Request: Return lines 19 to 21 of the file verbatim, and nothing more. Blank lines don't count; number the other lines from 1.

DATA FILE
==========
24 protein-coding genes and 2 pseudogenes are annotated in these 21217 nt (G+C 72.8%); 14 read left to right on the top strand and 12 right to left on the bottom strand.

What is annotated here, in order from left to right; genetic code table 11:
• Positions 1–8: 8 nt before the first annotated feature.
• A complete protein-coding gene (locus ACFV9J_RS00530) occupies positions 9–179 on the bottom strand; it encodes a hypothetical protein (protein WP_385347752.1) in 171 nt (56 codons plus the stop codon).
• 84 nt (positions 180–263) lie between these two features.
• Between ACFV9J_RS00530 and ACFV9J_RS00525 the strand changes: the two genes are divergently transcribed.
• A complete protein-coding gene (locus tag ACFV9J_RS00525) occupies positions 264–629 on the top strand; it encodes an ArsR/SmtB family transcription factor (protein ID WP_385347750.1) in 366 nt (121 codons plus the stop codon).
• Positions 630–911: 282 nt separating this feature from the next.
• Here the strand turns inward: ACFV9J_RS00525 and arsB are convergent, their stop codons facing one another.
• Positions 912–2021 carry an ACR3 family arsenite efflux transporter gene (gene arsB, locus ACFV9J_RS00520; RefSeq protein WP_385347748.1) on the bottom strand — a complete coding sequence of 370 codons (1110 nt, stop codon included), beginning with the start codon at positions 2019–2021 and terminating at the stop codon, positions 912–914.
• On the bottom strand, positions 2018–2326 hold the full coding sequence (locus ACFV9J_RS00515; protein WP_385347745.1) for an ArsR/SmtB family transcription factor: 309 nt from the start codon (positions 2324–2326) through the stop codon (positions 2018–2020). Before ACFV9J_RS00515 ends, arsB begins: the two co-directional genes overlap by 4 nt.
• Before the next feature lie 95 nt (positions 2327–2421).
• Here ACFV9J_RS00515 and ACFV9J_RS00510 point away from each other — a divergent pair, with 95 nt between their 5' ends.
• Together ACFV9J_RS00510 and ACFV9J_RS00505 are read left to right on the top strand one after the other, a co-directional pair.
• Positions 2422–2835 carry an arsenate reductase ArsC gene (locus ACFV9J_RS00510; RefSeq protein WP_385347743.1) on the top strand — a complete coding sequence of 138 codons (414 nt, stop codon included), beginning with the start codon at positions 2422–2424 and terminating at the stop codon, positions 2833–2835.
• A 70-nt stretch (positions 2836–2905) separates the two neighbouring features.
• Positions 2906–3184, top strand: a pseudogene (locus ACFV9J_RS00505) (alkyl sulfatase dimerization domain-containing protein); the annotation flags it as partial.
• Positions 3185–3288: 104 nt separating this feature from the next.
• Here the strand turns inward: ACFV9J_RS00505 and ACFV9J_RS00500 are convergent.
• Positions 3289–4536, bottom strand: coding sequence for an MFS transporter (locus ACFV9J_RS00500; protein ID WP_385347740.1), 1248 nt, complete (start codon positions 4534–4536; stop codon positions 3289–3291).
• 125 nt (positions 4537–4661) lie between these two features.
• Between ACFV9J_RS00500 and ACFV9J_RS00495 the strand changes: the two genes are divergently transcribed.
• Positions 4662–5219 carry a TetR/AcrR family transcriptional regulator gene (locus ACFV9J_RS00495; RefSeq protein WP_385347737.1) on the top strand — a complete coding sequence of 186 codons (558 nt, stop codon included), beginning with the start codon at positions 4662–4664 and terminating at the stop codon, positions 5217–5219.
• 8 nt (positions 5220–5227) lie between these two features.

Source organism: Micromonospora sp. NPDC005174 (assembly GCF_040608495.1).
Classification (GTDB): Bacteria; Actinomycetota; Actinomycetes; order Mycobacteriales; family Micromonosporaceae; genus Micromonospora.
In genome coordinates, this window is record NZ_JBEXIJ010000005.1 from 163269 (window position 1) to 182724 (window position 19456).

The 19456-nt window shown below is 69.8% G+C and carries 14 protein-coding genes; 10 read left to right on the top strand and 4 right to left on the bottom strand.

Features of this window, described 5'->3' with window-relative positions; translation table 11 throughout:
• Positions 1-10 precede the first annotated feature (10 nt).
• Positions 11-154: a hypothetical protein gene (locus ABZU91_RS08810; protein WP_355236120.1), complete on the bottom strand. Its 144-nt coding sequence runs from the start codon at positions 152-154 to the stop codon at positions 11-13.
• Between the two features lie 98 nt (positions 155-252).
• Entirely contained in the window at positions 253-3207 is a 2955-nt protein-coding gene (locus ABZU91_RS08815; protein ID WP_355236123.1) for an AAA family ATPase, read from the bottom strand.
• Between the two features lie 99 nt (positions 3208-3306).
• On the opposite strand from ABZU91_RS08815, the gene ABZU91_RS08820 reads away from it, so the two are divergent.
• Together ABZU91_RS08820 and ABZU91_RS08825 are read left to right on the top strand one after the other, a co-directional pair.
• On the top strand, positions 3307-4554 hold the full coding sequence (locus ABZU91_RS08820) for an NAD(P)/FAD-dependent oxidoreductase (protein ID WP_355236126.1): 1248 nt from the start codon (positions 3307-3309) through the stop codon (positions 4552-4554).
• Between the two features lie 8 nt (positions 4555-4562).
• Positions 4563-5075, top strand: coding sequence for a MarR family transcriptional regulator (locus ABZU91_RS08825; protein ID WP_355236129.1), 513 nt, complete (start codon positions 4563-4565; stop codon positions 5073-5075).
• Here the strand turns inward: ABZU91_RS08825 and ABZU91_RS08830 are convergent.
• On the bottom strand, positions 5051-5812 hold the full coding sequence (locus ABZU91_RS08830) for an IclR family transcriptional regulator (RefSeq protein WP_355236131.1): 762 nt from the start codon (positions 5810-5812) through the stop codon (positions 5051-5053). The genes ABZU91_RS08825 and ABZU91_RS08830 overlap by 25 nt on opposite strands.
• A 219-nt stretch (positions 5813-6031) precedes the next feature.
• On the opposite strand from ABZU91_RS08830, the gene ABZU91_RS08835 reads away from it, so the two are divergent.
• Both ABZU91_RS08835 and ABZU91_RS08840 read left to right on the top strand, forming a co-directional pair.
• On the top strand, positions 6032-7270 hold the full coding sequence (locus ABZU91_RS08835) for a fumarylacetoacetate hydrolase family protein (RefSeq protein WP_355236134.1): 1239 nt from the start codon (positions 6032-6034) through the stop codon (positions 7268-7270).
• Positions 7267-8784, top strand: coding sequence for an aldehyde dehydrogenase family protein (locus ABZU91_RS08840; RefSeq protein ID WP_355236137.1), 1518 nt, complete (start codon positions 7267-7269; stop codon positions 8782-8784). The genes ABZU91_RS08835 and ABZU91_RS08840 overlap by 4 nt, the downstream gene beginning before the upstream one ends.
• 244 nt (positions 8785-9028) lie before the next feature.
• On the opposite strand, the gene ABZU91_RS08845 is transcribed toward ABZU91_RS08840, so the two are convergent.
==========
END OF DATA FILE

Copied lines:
• Here the strand turns inward: ACFV9J_RS00505 and ACFV9J_RS00500 are convergent.
• Positions 3289–4536, bottom strand: coding sequence for an MFS transporter (locus ACFV9J_RS00500; protein ID WP_385347740.1), 1248 nt, complete (start codon positions 4534–4536; stop codon positions 3289–3291).
• 125 nt (positions 4537–4661) lie between these two features.